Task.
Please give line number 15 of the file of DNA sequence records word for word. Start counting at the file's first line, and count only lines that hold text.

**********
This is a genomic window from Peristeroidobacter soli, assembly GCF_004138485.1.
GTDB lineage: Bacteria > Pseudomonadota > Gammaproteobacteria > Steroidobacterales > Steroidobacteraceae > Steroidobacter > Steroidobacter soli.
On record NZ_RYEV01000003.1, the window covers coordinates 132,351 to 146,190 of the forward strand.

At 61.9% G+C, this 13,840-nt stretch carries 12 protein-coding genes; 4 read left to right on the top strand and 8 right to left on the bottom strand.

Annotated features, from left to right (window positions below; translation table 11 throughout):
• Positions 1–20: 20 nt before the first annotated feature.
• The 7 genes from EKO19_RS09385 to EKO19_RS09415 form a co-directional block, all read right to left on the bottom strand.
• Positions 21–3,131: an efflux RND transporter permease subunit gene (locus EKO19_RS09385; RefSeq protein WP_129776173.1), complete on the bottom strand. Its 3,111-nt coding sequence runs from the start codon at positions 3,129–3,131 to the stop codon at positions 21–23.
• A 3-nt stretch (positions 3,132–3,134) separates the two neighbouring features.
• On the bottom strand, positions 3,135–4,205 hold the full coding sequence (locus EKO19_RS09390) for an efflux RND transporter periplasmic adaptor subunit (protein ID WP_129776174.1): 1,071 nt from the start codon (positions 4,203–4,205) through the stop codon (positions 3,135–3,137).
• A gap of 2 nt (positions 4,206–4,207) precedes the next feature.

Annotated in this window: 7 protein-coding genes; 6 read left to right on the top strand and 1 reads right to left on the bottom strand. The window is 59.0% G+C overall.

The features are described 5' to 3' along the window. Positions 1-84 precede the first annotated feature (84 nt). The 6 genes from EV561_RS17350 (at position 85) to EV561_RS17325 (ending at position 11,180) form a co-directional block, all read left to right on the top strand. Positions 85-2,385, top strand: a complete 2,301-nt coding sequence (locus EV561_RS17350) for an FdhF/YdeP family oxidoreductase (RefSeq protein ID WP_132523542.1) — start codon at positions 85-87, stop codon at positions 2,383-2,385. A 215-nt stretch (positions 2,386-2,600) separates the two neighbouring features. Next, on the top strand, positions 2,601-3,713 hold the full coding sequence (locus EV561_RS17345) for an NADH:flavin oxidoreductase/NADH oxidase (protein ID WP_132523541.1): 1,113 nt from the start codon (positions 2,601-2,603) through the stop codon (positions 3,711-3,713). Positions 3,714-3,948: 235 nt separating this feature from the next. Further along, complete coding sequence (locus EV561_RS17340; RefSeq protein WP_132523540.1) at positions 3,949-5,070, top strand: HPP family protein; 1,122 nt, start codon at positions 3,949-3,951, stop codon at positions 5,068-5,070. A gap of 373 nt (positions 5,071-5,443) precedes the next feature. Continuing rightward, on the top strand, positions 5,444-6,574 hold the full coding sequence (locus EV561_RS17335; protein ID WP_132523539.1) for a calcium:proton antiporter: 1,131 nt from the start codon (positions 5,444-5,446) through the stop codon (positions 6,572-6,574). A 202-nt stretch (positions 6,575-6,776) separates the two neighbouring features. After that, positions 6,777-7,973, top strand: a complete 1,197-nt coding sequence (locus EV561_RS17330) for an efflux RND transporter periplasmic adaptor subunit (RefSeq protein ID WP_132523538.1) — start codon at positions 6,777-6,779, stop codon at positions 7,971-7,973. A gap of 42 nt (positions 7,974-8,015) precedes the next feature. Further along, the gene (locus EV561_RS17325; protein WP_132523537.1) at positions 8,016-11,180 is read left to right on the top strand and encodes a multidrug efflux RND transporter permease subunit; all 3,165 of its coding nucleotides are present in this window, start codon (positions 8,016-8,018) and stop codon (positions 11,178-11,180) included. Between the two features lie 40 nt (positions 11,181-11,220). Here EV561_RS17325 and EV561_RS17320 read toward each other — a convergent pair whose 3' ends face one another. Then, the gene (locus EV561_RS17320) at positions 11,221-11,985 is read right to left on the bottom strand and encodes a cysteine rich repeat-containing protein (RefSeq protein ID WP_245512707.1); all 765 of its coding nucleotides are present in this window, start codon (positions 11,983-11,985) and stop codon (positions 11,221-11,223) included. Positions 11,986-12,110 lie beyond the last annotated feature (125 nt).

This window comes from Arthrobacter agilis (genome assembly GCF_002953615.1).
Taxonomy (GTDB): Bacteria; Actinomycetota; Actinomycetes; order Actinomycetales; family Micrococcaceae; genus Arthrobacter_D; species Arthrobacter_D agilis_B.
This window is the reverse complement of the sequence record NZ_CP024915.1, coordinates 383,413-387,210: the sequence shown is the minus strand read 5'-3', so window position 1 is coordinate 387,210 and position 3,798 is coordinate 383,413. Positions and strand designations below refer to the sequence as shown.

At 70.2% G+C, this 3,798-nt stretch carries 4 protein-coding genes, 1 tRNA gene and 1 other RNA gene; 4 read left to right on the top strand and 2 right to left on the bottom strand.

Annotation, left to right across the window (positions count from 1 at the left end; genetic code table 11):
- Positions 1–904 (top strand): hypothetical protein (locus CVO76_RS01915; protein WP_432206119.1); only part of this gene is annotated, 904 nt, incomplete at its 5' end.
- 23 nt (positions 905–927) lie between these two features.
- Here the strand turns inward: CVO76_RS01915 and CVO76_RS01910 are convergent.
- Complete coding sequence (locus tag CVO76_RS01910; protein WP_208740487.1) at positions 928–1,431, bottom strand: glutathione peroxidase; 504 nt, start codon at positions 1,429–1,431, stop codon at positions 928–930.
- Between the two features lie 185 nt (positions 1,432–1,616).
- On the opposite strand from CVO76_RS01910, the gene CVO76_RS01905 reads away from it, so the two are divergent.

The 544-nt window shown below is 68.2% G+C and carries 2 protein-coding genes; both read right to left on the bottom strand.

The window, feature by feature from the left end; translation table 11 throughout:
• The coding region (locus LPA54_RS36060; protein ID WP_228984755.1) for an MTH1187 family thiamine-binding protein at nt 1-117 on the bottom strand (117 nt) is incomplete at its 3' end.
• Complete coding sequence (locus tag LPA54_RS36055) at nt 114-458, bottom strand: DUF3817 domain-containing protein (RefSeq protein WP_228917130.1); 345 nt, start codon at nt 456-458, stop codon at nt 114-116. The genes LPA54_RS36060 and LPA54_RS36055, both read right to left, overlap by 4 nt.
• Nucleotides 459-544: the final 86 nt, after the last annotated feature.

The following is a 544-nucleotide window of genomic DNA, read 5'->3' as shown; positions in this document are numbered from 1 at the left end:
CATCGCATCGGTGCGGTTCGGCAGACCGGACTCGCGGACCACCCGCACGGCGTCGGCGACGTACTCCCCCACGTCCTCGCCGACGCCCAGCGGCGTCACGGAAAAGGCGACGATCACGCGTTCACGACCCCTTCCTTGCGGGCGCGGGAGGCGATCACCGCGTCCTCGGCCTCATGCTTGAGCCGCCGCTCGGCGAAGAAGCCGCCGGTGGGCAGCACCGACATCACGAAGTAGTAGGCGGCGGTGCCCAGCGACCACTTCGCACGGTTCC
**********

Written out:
Taxonomy (GTDB): Bacteria; Actinomycetota; Actinomycetes; order Actinomycetales; family Micrococcaceae; genus Arthrobacter_D; species Arthrobacter_D agilis_B.